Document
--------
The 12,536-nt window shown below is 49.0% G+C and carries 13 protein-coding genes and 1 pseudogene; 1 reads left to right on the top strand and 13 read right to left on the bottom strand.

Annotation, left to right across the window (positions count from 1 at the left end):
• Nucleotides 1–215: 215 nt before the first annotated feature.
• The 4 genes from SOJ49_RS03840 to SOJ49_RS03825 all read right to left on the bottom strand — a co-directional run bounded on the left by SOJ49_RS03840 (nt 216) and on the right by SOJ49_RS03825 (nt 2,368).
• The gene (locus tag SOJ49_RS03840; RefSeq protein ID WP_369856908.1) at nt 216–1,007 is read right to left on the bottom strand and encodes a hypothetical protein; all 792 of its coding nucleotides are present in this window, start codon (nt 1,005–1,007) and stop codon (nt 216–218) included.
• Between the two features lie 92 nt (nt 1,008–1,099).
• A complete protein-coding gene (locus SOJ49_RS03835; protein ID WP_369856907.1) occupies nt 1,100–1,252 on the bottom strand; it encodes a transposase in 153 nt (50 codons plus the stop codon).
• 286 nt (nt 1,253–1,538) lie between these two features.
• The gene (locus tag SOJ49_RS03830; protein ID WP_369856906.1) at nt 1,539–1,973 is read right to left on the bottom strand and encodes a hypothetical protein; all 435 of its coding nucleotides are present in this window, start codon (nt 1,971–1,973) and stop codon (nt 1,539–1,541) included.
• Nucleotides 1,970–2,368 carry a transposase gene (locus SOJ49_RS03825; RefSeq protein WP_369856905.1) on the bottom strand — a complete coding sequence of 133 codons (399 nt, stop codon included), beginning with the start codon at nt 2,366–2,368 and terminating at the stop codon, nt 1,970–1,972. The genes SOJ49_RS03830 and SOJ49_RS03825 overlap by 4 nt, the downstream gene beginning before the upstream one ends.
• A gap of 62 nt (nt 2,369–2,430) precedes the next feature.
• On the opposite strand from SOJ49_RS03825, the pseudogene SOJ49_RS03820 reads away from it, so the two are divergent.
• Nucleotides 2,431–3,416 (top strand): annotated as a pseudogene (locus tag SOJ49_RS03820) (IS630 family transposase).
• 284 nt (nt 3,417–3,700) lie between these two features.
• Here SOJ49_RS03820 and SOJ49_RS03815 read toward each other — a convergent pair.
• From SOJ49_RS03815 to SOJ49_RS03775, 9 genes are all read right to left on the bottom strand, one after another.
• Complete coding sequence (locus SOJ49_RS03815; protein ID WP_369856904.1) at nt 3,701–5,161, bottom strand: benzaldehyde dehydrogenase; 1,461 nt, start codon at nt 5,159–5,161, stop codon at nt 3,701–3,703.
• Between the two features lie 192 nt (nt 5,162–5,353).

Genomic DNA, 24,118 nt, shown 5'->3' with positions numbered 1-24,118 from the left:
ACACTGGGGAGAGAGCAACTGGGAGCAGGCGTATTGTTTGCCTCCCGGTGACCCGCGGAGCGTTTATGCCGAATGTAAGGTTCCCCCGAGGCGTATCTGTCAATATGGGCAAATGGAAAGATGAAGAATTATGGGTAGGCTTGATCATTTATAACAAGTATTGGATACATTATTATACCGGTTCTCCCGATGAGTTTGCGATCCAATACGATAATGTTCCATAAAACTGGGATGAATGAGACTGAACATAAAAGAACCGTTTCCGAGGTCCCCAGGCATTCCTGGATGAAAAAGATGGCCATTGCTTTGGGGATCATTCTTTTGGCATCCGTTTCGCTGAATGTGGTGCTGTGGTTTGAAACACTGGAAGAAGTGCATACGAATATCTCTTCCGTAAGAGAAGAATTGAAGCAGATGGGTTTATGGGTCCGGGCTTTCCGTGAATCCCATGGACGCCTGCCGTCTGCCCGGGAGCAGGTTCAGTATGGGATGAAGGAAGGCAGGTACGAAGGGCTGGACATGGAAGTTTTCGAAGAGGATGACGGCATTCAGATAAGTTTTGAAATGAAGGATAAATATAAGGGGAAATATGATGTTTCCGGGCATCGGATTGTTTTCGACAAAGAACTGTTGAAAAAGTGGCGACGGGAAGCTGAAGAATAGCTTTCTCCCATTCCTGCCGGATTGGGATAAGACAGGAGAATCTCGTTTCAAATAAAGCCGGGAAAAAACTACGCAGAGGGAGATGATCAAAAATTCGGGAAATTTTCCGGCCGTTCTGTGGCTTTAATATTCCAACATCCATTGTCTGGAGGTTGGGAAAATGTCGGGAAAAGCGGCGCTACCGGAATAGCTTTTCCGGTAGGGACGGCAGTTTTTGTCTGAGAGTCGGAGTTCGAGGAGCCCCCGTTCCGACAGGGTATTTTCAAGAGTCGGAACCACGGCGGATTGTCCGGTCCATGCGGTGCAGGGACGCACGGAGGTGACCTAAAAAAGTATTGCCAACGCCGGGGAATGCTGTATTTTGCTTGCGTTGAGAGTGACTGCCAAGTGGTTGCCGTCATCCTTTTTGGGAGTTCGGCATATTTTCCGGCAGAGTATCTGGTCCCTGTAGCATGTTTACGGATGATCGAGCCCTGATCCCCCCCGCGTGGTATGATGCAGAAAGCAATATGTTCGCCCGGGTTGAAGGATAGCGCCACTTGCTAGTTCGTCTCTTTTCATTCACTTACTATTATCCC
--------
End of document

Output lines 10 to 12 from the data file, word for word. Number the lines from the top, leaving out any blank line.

• Nucleotides 1,970–2,368 carry a transposase gene (locus SOJ49_RS03825; RefSeq protein WP_369856905.1) on the bottom strand — a complete coding sequence of 133 codons (399 nt, stop codon included), beginning with the start codon at nt 2,366–2,368 and terminating at the stop codon, nt 1,970–1,972. The genes SOJ49_RS03830 and SOJ49_RS03825 overlap by 4 nt, the downstream gene beginning before the upstream one ends.
• A gap of 62 nt (nt 2,369–2,430) precedes the next feature.
• On the opposite strand from SOJ49_RS03825, the pseudogene SOJ49_RS03820 reads away from it, so the two are divergent.